Tuesday, 23 July 2019

ArchaeoLab


Photographed by Susan Walter. Tour the Loire Valley with a classic car and a private guide.

Archaéolab was installed at the site of a dig on the outskirts of the village of Abilly, at the end of the research dig which went from 1981 to 1991. It is a teaching facility, ideally to be visited after a visit to the Museum of Prehistory in le Grand Pressigny, so you can experience a real archaeology site. It offers the general public a way of better understanding how an archaeological dig works, what one might find, how to talk about the artefacts that come from the site and finally, how one can reconstruct the lives of the prehistoric men and women who lived here.

Photographed by Susan Walter. Tour the Loire Valley with a classic car and a private guide.

It is the first Neolithic site discovered in the area, dating from between 3000 and 2400 BC. People lived and worked here -- cooked food has been found, as well as the livres de beurre core stone tools that the area is famous for. People were not just living here, but making flint tools here. The Archaéolab site is just one of several scattered sites across this slope -- not really constituting a village, because the habitations are too far from one another, but presumably some sort of community (possibly seasonal). The site also includes a Paleolithic phase and a Medieval one.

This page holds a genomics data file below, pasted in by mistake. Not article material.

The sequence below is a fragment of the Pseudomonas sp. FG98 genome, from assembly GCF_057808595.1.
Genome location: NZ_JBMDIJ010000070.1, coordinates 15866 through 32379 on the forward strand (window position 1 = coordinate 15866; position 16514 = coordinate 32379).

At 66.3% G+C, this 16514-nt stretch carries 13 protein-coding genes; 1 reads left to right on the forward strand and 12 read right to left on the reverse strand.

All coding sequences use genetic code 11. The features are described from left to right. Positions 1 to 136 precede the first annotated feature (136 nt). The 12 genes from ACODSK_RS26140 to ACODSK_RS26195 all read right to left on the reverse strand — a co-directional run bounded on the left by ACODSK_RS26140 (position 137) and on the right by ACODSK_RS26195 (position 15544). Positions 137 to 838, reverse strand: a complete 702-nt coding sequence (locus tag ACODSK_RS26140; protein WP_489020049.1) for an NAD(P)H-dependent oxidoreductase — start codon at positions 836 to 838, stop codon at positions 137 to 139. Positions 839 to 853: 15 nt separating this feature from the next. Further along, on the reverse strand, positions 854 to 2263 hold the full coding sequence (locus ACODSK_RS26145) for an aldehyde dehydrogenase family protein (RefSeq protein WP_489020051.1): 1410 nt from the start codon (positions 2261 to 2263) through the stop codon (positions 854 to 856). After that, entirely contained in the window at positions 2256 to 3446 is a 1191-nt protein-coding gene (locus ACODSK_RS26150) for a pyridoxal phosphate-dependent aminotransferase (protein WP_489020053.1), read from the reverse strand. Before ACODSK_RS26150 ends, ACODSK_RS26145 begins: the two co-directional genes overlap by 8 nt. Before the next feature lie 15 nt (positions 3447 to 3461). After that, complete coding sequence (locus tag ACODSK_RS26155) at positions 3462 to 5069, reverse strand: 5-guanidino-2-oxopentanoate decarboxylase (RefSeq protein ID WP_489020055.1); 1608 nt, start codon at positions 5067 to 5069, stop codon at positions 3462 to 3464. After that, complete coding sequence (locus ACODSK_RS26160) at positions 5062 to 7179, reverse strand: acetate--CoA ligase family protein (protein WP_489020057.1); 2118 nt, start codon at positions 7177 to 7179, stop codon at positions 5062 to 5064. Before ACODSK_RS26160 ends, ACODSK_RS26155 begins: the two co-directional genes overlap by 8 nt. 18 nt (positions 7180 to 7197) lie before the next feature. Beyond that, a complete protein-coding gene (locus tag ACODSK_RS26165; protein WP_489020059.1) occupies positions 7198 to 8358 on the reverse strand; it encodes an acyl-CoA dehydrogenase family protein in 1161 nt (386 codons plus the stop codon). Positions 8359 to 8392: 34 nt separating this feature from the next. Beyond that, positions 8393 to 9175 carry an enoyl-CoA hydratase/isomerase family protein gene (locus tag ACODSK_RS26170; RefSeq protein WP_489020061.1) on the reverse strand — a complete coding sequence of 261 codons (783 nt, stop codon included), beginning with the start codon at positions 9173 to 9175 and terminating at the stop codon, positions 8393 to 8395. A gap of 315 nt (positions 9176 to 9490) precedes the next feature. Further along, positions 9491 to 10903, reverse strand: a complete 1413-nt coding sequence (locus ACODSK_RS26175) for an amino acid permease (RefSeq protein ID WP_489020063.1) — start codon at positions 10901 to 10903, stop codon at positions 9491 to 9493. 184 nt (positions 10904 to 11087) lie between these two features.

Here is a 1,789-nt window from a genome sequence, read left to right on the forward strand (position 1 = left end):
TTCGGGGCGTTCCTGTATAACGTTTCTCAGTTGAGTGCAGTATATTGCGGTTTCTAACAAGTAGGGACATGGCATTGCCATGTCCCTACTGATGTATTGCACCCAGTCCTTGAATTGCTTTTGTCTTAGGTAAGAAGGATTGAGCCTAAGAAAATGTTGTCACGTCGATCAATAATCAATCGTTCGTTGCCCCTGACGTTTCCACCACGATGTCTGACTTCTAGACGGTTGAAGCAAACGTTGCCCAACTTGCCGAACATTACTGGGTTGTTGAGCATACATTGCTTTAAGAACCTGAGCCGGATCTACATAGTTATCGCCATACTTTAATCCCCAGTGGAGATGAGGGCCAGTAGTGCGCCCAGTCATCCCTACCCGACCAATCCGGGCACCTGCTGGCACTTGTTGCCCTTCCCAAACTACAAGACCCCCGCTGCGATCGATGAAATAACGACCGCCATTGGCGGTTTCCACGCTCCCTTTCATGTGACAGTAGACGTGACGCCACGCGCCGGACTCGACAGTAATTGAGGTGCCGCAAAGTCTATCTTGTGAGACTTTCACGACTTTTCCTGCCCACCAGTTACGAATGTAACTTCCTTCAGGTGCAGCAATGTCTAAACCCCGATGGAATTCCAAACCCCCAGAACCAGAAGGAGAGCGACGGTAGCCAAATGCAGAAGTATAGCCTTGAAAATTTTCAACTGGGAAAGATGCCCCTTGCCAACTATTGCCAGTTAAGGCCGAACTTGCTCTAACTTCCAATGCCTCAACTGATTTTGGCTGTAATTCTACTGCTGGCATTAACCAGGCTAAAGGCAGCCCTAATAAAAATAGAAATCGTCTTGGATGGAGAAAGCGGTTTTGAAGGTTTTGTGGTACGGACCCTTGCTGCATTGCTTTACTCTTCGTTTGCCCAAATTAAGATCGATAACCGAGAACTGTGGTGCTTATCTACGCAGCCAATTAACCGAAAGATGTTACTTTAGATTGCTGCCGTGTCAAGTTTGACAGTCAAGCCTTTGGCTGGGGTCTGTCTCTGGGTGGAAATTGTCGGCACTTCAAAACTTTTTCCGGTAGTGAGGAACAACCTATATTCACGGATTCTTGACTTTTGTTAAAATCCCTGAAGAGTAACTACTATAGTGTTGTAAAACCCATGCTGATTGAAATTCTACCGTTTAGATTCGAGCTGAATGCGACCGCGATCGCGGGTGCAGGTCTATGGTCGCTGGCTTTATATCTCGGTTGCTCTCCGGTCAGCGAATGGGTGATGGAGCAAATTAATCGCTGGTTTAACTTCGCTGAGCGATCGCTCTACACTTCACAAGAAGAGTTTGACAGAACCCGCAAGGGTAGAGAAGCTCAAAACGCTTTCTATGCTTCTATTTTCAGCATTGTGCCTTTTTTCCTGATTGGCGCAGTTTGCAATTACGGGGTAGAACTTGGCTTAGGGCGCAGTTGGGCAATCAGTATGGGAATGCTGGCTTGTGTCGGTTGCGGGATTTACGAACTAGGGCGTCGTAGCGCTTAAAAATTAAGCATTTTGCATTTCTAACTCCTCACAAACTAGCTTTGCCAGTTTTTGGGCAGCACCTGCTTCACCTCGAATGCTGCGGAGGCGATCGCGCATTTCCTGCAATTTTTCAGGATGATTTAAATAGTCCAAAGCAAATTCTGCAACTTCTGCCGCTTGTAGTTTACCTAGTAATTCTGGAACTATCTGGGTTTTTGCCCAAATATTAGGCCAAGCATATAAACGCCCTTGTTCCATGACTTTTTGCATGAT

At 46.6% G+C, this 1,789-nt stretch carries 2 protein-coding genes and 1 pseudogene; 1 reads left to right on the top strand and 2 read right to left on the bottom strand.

Photographed by Susan Walter. Tour the Loire Valley with a classic car and a private guide.

The site aims to show people how archaeological research is done, from the moment you ascertain that you have good stratification to allow a dig, to the moment when you reconstruct, as far as possible, the sequence of events which have unfolded on the site.

Photographed by Susan Walter. Tour the Loire Valley with a classic car and a private guide.
The tools of the trade.

Sadly, none of this can happen this year, as Patrimoine Vivant en Claise Tourangelle ('Living Heritage on the Claise River in the Touraine'), the not for profit association which manages the site, has been unable to access funding to run the usual archaeology summer school. This year it will only be open for visits from the general public on the Journées de Patrimoine in September. Nevertheless, the site needs to be maintained, and last week my friend François, who is the President of the PVCT, asked if I wanted to visit while they had a working bee. Vegetation needs to be controlled where it has climbed up the wire mesh of the protective cage or grown in spots where rain blows in.

Photographed by Susan Walter. Tour the Loire Valley with a classic car and a private guide.

Thousands of years ago, the fashioning of long flint blades in a number of centres established a common European culture, covering an area about 2500 kilometres across, and lasting 2000 years, from the Ukraine to Spain. The long blades were used as knives, daggers and sickles, but also as ritual objects. Although copper tools existed simultaneously, flint was more suitable in many situations, and was traded over vast distances, both as cores and as finished tools. They were both items of exchange, but also of prestige. It was only after bronze technology developed that flint production slowed and finally disappeared.